I am also always interested in seeing what artists are doing – I take my cue from what photographers and artists are thinking about. I am a curator but I am also a person. I like meeting people and hearing what they are interested in. They make other introductions for me to artists and ideas I didn’t know about and I am eager to learn about, and I hope that it’s a two–way street. I hope in turn they can come here and learn something from us.
I don’t want to turn my back on the fact that Pittsburgh forms the backbone of our collection. I am eager to engage with local makers and have started conversations about acquisitions with local artists. I think an artist working here has just a viable practice as an artist working in New York City or any other place. These artists are sometimes even more interesting to us as we can connect it to our collection and our communities. If I find ways to make those local connections and expand them more broadly, then I am doing my job.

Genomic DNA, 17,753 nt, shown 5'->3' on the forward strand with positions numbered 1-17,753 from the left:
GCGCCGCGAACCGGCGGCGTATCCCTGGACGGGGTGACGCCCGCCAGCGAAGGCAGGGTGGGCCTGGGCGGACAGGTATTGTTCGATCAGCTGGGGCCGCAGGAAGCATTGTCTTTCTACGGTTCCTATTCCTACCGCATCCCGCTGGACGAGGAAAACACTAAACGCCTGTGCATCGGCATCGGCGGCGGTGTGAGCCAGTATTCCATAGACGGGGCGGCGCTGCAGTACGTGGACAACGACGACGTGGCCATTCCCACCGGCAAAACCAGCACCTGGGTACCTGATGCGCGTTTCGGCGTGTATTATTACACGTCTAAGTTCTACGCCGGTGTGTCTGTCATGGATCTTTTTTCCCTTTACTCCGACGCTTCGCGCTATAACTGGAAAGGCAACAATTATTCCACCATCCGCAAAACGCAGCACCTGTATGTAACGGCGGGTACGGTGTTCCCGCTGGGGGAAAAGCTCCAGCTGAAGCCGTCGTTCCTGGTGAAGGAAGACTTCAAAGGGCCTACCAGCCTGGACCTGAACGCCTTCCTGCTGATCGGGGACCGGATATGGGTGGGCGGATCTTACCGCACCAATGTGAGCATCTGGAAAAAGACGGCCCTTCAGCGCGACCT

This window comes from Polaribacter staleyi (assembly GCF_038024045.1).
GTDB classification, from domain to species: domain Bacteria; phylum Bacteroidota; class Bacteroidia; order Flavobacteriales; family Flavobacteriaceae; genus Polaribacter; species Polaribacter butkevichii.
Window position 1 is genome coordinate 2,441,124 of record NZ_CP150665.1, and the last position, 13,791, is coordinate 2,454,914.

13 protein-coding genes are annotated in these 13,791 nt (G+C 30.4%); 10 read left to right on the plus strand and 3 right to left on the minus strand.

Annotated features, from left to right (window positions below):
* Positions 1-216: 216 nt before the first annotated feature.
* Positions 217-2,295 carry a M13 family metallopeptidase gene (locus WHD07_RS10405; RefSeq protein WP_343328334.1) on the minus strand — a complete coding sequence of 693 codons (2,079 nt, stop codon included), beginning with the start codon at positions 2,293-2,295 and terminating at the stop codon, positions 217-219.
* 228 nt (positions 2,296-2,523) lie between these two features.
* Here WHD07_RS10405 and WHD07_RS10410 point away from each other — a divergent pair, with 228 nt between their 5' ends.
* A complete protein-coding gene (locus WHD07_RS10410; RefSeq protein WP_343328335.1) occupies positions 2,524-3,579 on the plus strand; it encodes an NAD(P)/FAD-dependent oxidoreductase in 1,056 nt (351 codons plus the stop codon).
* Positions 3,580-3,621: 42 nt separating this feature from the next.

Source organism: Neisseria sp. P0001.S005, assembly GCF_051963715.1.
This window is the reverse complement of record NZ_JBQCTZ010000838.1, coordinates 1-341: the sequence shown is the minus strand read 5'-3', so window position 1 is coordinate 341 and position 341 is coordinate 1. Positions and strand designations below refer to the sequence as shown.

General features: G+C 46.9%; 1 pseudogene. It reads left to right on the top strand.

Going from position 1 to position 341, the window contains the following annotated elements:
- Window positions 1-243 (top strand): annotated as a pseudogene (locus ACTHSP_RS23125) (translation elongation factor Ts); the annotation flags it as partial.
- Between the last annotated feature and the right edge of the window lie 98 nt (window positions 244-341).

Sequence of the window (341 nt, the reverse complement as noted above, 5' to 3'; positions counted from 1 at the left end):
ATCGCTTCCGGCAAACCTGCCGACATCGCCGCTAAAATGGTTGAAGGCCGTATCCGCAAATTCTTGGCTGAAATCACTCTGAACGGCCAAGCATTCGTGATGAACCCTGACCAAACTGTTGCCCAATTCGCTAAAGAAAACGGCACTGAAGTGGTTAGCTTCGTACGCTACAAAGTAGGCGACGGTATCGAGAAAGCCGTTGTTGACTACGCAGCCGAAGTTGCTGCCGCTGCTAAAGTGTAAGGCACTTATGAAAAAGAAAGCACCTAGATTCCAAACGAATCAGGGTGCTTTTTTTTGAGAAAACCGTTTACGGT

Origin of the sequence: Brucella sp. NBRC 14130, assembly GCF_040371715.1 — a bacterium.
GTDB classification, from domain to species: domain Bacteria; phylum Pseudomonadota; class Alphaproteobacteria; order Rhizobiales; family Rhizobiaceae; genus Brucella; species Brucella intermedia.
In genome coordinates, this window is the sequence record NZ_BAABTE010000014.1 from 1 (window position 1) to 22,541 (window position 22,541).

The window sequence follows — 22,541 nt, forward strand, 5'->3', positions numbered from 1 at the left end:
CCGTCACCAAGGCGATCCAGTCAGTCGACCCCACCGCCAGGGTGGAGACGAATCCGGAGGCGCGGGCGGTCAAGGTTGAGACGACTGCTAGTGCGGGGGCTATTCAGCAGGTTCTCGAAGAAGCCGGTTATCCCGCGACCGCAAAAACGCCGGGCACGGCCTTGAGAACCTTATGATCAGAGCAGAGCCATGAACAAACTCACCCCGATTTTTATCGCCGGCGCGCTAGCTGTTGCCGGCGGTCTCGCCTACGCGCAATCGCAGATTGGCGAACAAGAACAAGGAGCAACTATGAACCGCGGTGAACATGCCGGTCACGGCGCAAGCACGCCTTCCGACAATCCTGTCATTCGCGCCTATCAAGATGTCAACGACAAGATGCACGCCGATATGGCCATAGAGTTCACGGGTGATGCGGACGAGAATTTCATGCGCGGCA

Photo captions, in order of appearance:
William Henry Fox Talbot
Nelson’s Column under Construction, Trafalgar Square, first week of April 1844
Salted paper print from a calotype negative
The Metropolitan Museum of Art, New York, Anonymous Gift and Purchase, Alfred Stieglitz Society Gifts; 2004 Benefit Fund; W. Bruce and Delaney H. Lundberg Gift; The Horace W. Goldsmith Foundation Fund, through Joyce and Robert Menschel; Susan and Thomas Dunn and Constance and Leonard Goodman
© 2018 Deana Lawson